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Parenting Friendship

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“I wish I had a relationship with my son like you have with yours.”
I’ve heard this quite a few times during the last fifteen or so years. Naturally I feel some pride, but I also always feel a tinge of sadness too.
Simply because to have the kind of relationship which we both describe as ‘best friends’ is generally much easier than the people who state this desire seem to believe.
For me it was a very simple shift. I remember the exact moment I chose to no longer be the policing, authoritarian parent and instead chose to BE my son's best friend. There is nothing complicated about that, if you want someone's friendship, be their friend.
Sadly, we’ve all seen it; parents berating their children, issuing demanding instructions, dictating what they should or shouldn't do next, and speaking to them in ways that they would never dream of talking to their best friends.
If you talk to your child aggressively, put very simply, they will develop an aggressive relationship with you. If you speak to your child lovingly, with understanding, they will develop a loving and understanding relationship with you.
If you are constantly at war with your child, particularly with a young child who has very little other experience of the world, they will see the world as a war zone.
In reality, once I had made the choice to be my son’s friend, life became much more pleasant and easier. Seeing other parents be at war with their children and struggle through their version of parenthood saddens me because living that way is both unnecessary and the most difficult path to take. Once I had chosen friendship over what might be described as ‘traditional parenthood’ (in my opinion archaic and draconian parenthood), being with my son was effortless.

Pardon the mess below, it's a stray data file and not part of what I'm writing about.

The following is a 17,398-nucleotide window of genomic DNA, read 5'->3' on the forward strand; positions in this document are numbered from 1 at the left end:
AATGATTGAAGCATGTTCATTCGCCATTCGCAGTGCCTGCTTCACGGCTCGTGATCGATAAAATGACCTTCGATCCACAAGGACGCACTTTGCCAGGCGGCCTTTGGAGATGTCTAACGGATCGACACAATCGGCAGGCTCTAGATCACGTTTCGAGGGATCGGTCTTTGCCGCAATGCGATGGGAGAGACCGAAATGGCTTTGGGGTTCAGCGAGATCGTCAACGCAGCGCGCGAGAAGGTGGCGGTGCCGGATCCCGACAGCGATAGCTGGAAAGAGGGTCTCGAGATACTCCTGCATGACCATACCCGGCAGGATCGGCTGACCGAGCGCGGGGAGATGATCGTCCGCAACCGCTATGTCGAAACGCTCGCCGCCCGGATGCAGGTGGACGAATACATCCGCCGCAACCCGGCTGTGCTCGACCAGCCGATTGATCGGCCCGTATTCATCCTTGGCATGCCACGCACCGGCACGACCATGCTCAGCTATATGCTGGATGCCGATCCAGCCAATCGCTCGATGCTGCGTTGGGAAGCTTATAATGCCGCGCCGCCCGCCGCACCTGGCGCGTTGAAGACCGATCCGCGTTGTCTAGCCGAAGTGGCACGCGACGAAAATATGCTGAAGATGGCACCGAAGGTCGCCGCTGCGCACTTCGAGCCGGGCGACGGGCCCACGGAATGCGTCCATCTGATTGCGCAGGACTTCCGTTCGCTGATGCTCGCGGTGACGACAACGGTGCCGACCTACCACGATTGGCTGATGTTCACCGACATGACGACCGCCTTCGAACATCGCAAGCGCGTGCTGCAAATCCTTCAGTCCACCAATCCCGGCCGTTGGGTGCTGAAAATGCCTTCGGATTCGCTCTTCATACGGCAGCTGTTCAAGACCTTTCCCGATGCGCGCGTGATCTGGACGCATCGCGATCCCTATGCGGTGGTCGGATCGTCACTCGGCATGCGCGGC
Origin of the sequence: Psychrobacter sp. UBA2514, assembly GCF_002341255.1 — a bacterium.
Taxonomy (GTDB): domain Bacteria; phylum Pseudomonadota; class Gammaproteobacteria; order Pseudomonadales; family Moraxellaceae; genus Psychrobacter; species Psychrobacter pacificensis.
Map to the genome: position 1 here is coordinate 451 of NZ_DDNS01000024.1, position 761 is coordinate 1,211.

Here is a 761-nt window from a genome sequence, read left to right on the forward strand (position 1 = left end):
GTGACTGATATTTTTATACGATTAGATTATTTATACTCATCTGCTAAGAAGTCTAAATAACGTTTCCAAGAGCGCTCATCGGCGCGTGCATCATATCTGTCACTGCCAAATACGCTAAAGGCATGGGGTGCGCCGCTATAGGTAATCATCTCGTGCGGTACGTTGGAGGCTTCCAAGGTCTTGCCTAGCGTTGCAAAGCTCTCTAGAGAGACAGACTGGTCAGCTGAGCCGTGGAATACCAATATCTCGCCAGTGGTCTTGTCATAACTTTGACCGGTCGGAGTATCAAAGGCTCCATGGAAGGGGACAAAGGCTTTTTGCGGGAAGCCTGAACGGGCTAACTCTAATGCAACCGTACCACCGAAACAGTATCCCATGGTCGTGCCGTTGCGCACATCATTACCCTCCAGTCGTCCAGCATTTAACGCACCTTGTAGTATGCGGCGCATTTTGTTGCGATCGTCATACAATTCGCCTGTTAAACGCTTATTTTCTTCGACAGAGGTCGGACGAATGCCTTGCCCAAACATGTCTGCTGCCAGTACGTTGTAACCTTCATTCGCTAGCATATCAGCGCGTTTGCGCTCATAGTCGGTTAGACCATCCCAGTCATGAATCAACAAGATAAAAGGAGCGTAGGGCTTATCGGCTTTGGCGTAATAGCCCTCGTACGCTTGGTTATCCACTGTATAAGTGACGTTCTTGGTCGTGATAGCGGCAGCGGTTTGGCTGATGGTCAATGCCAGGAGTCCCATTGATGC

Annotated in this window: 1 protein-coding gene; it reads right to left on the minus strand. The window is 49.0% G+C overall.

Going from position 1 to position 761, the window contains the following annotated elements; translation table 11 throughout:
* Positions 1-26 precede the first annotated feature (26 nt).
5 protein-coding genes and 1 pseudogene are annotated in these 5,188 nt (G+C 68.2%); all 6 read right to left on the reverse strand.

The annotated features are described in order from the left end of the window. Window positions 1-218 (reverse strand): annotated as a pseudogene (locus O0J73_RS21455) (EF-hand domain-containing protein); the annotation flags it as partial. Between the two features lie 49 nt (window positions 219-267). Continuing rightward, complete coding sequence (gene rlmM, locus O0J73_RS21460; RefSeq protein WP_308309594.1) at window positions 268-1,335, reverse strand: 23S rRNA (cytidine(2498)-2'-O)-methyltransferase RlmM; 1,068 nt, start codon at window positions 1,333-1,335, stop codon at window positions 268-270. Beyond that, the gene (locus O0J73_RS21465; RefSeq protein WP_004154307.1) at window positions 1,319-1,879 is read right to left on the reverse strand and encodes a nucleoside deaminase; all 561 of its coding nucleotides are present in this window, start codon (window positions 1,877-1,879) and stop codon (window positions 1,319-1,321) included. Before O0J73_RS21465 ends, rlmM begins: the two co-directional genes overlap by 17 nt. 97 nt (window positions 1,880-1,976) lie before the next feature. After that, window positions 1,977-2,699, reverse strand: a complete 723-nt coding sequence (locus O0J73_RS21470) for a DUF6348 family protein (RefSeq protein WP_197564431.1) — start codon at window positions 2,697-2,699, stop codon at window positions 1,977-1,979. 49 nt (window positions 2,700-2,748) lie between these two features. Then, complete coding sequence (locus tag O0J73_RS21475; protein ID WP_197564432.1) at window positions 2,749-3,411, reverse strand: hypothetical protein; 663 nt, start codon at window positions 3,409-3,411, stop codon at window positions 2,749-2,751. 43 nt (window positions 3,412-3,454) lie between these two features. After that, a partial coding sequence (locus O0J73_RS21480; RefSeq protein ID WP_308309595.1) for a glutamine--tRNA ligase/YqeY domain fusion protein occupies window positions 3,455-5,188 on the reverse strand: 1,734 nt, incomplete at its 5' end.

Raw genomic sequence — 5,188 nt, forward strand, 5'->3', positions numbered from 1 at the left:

Have you ever considered which is more enjoyable, being with your loving and understanding friends, or having an argument with someone who rarely agrees with you?
The most natural thing for any of us to do when we feel either threatened or attacked is to either get defensive or attack back, especially when we are children and are still developing the social skills of survival.
If someone spoke to you, yes you the parent, saying things like "what are you doing now?" or “stop that! come here now!” in a very demanding voice, would you feel compelled to comply, and endeared to be helpful to that person? Yet, time and time again, this is the kind of language I hear some parents using with their children. A barrage of constant instructions, interrogation, exclamations, as if everything the child is doing is vindictive and wrong. No attempt is ever made to understand the child’s thinking, to deeply connect and understand them so that they can be pointed towards love.
All children's behaviour is innocent and is only ever a reflection of how they see the world. They learn how to see that world mostly from their parents. If they see the world as antagonistic that is indeed how they will behave.
Children learn to think the whole world is against them if the majority of the communication they have with their parents is aggressive, authoritarian, and instructive. When our children are allowed to freely express themselves, to explore, are appreciated and encouraged and understood, they learn to see the world as cooperative and supportive and understanding, and in turn mirror back cooperative and supportive behaviour.
Gandhi really did teach us so much from what is my most favourite quote:
‘Be the change you wish to see in the world.’
If you want to have the kind of relationship with your child that is predominantly one of friendship there is only one very simple way of creating that:
Be that child's best friend. Be that child’s most supportive, most encouraging, most understanding, most patient, most accepting, most fun, most approachable, most trustworthy, most trusting, most connected, most affectionate and most loving best friend.